From Josh Gabbatiss at BBC:
In their experiments, Appel and Cocroft found that recordings of the munching noises produced by caterpillars caused plants to flood their leaves with chemical defences designed to ward off attackers. “We showed that plants responded to an ecologically-relevant ‘sound’ with an ecologically-relevant response,” says Cocroft.
For example, despite lacking eyes, plants such as Arabidopsis possess at least 11 types of photoreceptor, compared to our measly four. This means that, in a way, their vision is more complex than ours. Plants have different priorities, and their sensory systems reflect this. As Chamovitz points out in his book: “light for a plant is much more than a signal; light is food.” More.
The article cautions, refreshingly, against nuttiness:
This way of thinking has even led to law makers in Switzerland setting guidelines designed to protect “the dignity of plants” – whatever that means.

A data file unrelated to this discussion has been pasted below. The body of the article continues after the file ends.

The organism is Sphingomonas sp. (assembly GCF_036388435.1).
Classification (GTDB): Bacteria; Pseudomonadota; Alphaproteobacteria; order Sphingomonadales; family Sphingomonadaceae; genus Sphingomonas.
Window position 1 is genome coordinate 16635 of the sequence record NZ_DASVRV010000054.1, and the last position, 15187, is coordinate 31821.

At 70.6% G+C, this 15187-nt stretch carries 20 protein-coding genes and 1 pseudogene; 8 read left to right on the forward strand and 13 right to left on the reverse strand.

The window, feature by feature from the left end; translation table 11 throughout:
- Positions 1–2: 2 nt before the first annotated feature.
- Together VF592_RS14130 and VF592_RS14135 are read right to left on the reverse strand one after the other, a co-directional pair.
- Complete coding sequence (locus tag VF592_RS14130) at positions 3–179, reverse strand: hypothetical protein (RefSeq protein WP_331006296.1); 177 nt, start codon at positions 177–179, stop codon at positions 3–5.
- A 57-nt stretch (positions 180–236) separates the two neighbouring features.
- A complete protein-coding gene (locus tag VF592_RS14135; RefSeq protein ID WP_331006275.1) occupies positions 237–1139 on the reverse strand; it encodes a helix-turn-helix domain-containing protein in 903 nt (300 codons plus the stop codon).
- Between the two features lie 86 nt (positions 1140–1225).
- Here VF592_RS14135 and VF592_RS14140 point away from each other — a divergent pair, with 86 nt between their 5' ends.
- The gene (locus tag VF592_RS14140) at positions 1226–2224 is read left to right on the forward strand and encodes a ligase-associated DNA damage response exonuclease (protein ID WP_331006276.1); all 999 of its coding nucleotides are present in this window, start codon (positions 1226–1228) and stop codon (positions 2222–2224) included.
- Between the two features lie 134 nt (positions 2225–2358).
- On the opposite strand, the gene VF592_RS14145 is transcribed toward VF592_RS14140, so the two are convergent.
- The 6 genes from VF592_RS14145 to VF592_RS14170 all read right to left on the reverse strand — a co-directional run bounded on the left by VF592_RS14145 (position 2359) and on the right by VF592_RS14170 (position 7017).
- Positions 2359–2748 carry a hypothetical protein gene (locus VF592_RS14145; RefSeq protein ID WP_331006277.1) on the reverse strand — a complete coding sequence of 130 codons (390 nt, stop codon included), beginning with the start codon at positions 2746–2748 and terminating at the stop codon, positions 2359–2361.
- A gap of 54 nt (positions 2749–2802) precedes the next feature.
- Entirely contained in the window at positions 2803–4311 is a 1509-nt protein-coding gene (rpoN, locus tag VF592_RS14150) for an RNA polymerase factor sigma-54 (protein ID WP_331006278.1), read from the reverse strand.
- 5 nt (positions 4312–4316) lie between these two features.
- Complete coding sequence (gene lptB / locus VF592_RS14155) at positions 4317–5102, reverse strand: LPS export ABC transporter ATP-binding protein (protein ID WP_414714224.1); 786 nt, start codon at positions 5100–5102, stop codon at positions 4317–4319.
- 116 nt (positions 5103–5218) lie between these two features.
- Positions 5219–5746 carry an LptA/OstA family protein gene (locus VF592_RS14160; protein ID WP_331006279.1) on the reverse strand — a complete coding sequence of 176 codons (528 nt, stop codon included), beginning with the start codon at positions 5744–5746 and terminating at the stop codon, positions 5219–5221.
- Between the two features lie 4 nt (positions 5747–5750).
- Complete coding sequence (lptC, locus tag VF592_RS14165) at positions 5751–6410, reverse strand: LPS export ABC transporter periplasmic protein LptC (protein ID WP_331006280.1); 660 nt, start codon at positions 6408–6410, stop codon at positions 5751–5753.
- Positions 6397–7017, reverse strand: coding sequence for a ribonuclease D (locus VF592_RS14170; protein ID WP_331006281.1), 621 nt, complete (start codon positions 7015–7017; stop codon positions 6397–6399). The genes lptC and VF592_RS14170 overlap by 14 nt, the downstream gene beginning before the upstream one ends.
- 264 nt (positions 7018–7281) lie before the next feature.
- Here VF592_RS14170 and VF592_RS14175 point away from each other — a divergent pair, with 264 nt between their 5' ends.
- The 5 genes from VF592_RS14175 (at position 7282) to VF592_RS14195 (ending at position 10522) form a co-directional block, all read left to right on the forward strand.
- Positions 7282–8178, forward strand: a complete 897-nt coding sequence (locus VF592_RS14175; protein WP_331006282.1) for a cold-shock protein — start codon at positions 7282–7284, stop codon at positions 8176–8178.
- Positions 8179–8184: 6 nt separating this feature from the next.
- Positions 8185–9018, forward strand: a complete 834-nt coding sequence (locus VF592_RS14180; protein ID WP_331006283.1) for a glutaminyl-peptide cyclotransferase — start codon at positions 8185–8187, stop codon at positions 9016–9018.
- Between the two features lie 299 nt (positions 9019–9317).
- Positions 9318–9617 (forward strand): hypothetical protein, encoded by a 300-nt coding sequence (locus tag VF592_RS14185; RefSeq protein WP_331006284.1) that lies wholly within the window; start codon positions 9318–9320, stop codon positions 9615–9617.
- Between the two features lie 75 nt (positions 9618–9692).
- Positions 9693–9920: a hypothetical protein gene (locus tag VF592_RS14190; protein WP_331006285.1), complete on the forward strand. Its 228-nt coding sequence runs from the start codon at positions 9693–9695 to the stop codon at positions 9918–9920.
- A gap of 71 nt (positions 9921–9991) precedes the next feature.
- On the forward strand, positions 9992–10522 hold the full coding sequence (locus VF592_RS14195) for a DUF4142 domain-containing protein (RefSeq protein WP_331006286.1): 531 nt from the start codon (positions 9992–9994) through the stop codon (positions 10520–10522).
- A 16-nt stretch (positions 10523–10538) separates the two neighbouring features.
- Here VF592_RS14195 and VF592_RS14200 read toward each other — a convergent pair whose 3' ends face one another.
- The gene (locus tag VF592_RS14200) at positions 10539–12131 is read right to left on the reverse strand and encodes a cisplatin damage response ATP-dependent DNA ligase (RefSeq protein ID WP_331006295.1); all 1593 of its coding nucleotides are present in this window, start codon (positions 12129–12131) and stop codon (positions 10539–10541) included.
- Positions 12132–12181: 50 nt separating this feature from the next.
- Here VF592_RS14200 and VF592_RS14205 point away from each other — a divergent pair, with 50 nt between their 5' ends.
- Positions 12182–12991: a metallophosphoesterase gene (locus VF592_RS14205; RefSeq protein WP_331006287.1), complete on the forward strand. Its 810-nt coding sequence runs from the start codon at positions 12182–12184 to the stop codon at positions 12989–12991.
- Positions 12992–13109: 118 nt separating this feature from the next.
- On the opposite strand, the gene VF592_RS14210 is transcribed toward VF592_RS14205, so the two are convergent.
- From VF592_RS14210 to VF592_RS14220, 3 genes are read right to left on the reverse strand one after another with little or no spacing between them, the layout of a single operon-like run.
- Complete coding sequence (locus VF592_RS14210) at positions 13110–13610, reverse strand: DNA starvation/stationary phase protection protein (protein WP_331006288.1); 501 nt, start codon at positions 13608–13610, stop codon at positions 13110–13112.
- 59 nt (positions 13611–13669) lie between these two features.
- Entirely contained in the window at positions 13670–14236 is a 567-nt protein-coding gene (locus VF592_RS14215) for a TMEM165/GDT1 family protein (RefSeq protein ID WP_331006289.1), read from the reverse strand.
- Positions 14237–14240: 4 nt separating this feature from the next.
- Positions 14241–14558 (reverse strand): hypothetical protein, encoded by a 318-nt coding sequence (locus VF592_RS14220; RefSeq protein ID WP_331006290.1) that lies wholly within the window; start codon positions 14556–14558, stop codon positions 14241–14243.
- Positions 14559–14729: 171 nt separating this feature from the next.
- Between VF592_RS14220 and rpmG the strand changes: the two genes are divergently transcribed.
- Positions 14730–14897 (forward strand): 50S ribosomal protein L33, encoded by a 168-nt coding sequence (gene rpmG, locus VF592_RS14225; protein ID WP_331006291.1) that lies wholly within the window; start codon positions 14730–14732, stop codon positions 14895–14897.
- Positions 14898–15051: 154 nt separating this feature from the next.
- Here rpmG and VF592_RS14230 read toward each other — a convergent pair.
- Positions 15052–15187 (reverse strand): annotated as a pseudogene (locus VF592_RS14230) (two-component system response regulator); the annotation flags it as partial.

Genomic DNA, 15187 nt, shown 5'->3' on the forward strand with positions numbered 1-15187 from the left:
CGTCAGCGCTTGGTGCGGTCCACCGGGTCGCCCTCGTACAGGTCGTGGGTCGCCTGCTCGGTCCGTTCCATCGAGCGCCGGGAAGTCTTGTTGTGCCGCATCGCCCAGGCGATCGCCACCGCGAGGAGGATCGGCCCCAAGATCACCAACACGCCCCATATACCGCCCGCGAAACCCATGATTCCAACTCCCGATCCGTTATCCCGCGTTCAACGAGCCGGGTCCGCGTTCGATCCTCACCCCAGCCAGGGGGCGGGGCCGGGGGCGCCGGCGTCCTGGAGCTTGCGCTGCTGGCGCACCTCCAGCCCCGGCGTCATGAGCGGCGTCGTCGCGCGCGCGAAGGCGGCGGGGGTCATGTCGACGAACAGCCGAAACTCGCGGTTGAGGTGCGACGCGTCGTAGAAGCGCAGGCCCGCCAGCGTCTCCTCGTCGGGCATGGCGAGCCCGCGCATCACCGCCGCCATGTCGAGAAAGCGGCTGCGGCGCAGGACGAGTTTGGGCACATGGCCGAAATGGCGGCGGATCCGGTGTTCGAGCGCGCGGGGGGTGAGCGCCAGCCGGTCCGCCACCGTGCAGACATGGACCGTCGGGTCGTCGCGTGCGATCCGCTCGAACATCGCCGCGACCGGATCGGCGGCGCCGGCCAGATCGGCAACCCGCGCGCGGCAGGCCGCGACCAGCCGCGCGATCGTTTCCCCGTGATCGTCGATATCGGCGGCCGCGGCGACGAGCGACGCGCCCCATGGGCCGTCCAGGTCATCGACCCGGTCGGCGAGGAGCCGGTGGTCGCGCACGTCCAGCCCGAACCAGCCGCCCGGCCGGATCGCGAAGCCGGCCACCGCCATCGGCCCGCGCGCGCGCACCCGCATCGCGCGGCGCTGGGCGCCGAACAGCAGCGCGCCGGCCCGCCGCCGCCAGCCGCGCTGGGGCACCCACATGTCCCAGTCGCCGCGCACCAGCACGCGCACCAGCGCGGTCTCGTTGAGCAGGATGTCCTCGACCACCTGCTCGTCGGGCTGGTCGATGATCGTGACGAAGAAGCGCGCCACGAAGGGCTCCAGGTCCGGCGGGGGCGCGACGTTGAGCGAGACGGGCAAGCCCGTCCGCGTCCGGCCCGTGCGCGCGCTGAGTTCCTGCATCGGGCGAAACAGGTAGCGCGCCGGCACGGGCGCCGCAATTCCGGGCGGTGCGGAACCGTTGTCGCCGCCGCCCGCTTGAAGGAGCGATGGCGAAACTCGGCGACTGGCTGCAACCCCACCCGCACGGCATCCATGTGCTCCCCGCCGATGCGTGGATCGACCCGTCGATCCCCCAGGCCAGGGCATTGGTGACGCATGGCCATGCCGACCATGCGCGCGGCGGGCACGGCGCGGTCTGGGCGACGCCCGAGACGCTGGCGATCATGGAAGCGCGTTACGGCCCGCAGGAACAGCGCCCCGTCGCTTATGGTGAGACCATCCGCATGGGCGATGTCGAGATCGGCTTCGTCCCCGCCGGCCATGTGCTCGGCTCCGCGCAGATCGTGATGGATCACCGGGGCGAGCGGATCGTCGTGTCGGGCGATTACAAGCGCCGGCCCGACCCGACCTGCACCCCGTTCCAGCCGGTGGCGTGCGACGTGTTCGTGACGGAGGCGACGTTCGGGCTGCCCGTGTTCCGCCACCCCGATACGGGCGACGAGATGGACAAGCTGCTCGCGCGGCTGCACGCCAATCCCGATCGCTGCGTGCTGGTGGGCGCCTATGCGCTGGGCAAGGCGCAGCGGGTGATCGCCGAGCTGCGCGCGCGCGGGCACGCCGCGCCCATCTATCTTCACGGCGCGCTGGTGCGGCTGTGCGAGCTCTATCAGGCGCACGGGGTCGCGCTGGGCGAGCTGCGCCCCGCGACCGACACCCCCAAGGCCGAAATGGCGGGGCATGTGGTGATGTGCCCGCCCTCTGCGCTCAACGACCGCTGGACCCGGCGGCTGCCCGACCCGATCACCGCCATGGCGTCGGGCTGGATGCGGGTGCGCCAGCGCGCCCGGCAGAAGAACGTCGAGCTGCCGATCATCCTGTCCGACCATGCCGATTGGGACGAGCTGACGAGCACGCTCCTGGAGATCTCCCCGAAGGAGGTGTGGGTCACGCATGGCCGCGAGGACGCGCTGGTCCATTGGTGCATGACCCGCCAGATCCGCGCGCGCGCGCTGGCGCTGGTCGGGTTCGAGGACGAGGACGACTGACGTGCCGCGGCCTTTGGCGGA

And while many consider terms like “plant intelligence” and “plant neurobiology” to be metaphorical, they have still been met with a lot of criticism, not least from Chamovitz. “Do I think plants are smart? I think plants are complex,” he says. Complexity, he says, should not be confused with intelligence.
One thing that greater understanding of plant awareness will do is refine and qualify our understanding of what we mean when we talk about awareness, intelligence, communication, and consciousness. Perhaps we will hear less about how rocks have minds and apes are entering the the Stone Age, and more about, for example, the specifics of behaviour without a brain.
The book noted above is 2012 Daniel Chamovitz, What a Plant Knows (2012)
See also: Does intelligence depend on a specific type of brain?
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